From the archives: WMHD-FM Terre Haute, 1986-87

I was 20 and thrilled.

So many children dream of being a fireman or a policeman when they grew up. Not me. I wanted to be the voice on the radio. And look: here I am! Microphone before me, Sennheiser HD40s hanging around my neck, my finger on the turntable’s go button. Let’s do this!

Me on the air at WMHD, 1987

I’ve written many times about my time at WMHD (click here to read every story) but have shown few photographs. I dug through my archives to find some. While you’re looking at what I found, here’s 45 minutes of my show from Dec. 8, 1987, to provide the soundtrack!

WMHD was the student station at Rose-Hulman Institute of Technology, a tough engineering school in Terre Haute, Indiana. Students built this station from the ground up, including its studios.

WMHD studio

Here are our station’s engineers, Steve and Tim, doing some late-night work to keep the equipment in fine tune. It was their custom to take over the station on Saturday nights, playing album sides into the wee hours as they worked.

WMHD engineers working

This was the lobby of our broadcast studio. If you know your rock album covers you’ll recognize our mural as being a reproduction of the 1981 Yes album, Classic Yes.

WMHD lobby

The station’s office was across the hall. I became station manager in 1987; this was my desk.

WMHD office

Here’s the rest of the office. That’s the Program Director’s desk, our cabinet full of public files behind it. I remember the discussion that led to the drawing on the chalkboard: this is the layout for the booth in the production studio we were building.

WMHD office

My buddies tolerated my random photography but I don’t think they understood it. I simply wanted a record of this place so I could remember it better. Mission accomplished; seeing these images puts me right back in that studio, keeping my good memories fully intact. I feel incredibly fortunate that I got to be a part of WMHD, and to fulfill my childhood dream of being on the air.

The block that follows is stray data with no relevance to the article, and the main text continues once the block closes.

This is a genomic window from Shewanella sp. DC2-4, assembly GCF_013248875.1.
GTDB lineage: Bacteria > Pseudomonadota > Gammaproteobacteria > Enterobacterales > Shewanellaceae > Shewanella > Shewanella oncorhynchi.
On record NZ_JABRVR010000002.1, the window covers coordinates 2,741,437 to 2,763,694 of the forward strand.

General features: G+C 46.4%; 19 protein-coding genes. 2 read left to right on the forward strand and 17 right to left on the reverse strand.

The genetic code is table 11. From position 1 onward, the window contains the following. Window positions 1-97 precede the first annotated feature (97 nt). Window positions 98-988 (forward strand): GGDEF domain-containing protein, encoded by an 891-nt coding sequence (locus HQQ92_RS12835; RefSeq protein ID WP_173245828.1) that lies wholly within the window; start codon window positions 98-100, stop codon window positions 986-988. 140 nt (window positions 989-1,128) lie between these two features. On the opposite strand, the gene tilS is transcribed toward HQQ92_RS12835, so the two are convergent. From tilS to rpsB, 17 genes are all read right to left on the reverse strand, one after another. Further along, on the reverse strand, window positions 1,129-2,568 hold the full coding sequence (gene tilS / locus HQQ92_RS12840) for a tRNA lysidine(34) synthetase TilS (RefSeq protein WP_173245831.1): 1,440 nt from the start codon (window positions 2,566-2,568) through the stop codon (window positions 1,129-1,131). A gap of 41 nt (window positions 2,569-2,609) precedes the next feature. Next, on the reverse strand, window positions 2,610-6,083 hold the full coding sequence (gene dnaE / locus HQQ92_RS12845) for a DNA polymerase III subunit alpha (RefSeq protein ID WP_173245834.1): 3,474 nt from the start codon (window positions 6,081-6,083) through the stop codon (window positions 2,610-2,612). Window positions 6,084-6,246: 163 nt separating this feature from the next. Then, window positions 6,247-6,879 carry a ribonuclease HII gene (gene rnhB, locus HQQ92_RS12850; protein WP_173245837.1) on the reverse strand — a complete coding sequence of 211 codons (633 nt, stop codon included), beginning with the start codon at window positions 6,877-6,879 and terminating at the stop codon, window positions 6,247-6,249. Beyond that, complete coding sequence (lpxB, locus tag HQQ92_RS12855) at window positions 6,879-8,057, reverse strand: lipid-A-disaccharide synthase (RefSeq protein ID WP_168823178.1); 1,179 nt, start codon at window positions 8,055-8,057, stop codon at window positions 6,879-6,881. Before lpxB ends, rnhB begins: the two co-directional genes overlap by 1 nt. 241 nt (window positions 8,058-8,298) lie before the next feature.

Times change. Radio started to lose its luster with the millennial generation, and Generation Z abandoned it in favor of streaming. Student interest in WMHD flagged; the station quit broadcasting over the air in 2013. Rose-Hulman sold the license to crosstown Indiana State University, which operates the station now as WZIS-FM from studios on their campus. The former WMHD studios don’t exist anymore.

The desire to broadcast hasn’t died entirely, however. A small group of Rose students operate an Internet music stream that they call WMHD. You can listen here if you’re curious.

To get Down the Road in your inbox or reader six days a week, click here to subscribe!
To get my newsletter with previews of what I’m working on, click here to subscribe!


17 responses to “From the archives: WMHD-FM Terre Haute, 1986-87”

  1. J P Avatar

    Workplace photos have to be some of the rarest of all, at least from the era before phone cameras. I have a couple of shots taken one day of my kids sitting at my office desk pretending to be me, but that’s it. I have no idea why I happened to have a camera with me that day.

    1. Jim Grey Avatar

      Where I work now we’re not allowed to make photos inside. It’s a data privacy thing. It’s a fairly nice office, too; too bad I’ll never have a record. I did make a couple photographs of one place I formerly worked, with various vintage cameras.

  2. bodegabayf2 Avatar